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Krishna and Radha
The Lord's Birthday
... Janmashtami

E-Mail this travel feature to a friend Janmashtami, Krishna's birthday, will be celebrated in Krishna shrines all over India on August 23.

The day will be marked with performances of Rasleela, fasting, feasting and prayer. suggests some pilgrimage centres and temples to head to, to experience the festival:

Dwarka, Gujarat

Krishna's capital, Dwarka, located on the Kutch coast, is one of the four holy cities -- char dham -- of India. Visitors by the thousands flock to this town of narrow streets and temples during Janmashtami.

The impressive, beautifully carved Dwarkadish temple soars above the melee of pilgrims. The temple, which consists of 60 columns, is five storeys high and its majestic spire climbs a further 60 m into the sky. The inner sanctum or the Nij Mandir, the faithful believe, dates back to 500 BC. Non-Hindus are allowed in the temple if they complete some formalities.

East of central Dwarka is the tiny, pretty Rukmini temple, dedicated to Krishna's consort, Princess Rukmini.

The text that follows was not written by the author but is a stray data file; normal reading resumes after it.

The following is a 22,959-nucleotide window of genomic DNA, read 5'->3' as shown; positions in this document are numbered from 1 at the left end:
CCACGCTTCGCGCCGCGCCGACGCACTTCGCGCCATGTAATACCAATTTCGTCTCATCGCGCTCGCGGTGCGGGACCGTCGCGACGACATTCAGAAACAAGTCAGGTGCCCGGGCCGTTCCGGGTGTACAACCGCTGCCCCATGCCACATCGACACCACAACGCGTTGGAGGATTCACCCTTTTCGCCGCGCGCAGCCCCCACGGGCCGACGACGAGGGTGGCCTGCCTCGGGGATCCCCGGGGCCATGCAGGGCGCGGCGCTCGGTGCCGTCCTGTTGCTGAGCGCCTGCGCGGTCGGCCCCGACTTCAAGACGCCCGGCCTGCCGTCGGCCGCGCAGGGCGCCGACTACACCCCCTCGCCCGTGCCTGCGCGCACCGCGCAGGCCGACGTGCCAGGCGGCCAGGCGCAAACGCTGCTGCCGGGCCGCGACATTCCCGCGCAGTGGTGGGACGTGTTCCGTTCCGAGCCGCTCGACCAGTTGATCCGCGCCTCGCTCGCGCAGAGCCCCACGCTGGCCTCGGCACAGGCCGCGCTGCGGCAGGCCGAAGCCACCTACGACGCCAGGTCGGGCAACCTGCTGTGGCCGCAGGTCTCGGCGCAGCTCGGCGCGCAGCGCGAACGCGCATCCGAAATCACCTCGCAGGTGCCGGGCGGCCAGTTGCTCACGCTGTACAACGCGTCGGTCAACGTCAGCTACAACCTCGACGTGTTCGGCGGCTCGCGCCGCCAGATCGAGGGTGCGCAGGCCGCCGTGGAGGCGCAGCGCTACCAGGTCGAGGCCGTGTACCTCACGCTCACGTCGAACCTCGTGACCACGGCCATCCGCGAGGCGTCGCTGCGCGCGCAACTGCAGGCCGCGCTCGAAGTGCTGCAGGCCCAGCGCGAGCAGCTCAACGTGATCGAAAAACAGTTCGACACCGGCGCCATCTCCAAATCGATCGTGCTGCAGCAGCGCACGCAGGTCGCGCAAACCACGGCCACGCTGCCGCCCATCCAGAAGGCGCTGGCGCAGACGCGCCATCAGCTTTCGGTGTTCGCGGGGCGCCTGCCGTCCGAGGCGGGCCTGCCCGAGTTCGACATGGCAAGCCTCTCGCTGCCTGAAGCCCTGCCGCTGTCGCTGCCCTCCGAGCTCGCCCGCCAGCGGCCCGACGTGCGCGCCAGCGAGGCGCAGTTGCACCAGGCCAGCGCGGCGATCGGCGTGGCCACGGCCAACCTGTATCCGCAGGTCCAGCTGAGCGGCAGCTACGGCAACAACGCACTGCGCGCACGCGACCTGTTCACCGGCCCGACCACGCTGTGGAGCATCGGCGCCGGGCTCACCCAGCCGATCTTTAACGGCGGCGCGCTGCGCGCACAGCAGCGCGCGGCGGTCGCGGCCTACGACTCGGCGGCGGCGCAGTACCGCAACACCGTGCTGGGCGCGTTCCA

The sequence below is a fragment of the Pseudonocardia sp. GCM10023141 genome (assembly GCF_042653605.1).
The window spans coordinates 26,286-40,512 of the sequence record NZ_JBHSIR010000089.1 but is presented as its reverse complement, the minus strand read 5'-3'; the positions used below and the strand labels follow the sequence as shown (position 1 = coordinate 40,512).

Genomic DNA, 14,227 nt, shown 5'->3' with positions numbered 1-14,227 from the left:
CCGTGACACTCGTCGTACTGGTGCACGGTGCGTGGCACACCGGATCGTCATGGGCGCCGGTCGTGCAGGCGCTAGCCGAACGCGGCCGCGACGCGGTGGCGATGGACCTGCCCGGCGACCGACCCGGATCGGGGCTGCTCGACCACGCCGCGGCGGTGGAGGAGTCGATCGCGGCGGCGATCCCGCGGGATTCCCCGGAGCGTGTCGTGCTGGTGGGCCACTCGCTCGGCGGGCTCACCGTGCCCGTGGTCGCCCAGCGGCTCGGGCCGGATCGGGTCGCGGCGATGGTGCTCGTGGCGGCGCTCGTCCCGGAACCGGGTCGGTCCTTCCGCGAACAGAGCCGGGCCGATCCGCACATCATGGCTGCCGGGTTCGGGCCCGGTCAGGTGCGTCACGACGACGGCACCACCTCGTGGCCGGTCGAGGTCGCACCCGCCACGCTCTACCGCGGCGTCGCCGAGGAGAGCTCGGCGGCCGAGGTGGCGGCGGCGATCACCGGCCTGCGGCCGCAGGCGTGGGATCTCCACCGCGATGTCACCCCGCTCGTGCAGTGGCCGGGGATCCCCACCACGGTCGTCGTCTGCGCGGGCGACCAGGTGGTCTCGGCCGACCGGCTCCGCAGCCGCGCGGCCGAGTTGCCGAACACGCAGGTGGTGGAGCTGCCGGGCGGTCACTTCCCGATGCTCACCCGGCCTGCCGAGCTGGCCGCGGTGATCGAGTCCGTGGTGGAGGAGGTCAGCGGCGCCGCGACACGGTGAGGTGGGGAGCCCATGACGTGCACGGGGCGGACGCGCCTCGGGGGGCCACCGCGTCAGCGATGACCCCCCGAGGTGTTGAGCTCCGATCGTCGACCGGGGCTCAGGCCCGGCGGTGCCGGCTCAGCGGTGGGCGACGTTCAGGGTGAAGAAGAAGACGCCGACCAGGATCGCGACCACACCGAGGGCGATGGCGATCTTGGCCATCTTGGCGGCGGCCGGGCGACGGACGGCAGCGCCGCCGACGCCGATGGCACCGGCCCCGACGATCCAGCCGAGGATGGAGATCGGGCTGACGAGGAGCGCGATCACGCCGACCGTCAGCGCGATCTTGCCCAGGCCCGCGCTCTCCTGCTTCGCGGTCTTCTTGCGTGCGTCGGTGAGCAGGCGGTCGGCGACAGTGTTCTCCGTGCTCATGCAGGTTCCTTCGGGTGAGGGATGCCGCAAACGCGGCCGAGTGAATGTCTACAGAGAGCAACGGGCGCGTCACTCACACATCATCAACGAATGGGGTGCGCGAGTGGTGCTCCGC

A short trip away from Dwarka, via Okha, is Bet Dwarka, the spot where it is thought Krishna died. Several temples are located on this island in the Gulf of Kutch.

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Mathura, Uttar Pradesh

By the banks of the Yamuna at Mathura, on a stormy night sometime at the beginning of time, Lord Krishna was born. Mathura became one of the most divine cities of India. But history dealt Mathura a severe blow and the age-old Krishna shrines did not survive the pillages by Muslim conquerors. That has not detracted in any way from its magnetic pull with pilgrims. The land of the Krishna legend, Brajbhoomi, draws the devout by the thousands especially during Janmashtami.

On the ruins of one of the oldest temples of Mathura -- Kesava Deo -- stands Aurangzeb's Katra Masjid. The vestiges of the shrine can be still seen and nearby one of the city's more important temples -- the Sri Krishna Janamsthan -- has come up. The spot believed to be the place of Krishna's birth is right here.

Scattered all across Mathura are various sacred points where mythology dictates events in Krishna's babyhood and youth took place -- the place where his clothes were washed (Potara Kund), the neighbourhood where he was raised (Mahaban), the spot where Vishnu first took life as Krishna (Gokul), the site of a Krishna miracle (Govardhan), the ghat where Krishna relaxed after his skirmish with Kansa (Vishram Ghat).

To visit Mathura is to immerse one's self in one of the greatest and dearest legends of India. At Janmashtami, Mathura literally comes alive.

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Nathdwara, Rajasthan

ShreenathjiThe coal-black idol of Krishna is one of the most loved images of the community of Vaishnava Sindhis, Marwaris and Gujaratis. He appears all over Western India in homes, offices, shops, cars and even as a pendant around the neck.